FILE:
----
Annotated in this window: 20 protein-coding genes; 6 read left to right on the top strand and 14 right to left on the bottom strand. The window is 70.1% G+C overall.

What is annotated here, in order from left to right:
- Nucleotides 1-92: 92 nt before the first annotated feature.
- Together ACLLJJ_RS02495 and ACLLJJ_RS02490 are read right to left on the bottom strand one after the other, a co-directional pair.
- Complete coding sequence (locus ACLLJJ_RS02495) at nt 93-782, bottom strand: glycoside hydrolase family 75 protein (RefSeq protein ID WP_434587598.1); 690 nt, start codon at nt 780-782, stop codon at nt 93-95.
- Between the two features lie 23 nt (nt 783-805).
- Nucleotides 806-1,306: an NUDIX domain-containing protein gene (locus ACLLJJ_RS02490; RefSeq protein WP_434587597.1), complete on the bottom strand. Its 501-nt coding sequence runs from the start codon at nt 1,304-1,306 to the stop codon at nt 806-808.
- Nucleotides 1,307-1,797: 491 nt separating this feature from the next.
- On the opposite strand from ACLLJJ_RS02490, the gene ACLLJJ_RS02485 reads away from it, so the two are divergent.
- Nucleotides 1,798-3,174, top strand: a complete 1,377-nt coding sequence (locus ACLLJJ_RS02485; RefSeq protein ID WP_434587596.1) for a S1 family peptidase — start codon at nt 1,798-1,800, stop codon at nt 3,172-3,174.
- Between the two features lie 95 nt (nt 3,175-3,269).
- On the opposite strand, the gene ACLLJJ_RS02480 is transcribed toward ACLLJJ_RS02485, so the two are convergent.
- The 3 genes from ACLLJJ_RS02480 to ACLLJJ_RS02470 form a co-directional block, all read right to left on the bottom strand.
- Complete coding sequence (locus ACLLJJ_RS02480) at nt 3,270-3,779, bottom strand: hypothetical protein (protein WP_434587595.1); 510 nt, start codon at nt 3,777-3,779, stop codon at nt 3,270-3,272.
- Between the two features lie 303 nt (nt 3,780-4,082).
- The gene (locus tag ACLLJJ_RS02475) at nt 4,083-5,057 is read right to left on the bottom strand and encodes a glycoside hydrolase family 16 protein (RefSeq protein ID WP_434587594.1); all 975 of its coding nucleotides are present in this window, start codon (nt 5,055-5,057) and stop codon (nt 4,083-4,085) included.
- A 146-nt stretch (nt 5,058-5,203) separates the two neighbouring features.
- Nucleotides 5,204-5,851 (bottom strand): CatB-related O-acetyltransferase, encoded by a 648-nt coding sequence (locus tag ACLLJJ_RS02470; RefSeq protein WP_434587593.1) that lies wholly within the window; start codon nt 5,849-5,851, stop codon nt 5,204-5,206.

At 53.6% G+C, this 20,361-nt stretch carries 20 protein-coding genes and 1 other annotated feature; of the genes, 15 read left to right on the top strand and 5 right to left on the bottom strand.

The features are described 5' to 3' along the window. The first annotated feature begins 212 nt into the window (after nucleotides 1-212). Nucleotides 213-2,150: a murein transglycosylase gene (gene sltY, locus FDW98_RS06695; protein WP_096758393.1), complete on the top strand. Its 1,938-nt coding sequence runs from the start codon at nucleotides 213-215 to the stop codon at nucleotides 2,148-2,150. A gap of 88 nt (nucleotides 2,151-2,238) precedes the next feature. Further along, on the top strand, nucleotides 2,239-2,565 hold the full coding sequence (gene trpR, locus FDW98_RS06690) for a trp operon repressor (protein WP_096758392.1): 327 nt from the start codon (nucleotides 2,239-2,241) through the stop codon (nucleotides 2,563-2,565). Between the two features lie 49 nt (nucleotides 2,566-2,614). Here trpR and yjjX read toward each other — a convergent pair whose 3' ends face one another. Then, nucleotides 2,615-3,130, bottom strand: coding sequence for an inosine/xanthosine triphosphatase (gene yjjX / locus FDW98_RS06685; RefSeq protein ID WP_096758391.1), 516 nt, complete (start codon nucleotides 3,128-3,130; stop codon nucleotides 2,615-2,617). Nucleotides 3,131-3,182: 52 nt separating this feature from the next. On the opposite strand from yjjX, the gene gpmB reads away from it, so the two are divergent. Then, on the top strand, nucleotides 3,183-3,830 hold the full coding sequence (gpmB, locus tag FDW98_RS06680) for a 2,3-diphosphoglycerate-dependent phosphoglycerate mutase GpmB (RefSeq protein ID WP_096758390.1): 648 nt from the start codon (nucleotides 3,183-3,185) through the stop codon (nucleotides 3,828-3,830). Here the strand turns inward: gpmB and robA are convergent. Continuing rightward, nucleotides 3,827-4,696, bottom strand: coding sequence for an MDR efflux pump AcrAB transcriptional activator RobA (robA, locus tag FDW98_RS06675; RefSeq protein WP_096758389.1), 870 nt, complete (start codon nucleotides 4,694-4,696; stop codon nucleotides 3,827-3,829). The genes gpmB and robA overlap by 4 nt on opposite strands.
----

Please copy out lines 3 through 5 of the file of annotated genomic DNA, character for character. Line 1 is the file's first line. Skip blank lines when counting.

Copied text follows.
- Nucleotides 1-92: 92 nt before the first annotated feature.
- Together ACLLJJ_RS02495 and ACLLJJ_RS02490 are read right to left on the bottom strand one after the other, a co-directional pair.
- Complete coding sequence (locus ACLLJJ_RS02495) at nt 93-782, bottom strand: glycoside hydrolase family 75 protein (RefSeq protein ID WP_434587598.1); 690 nt, start codon at nt 780-782, stop codon at nt 93-95.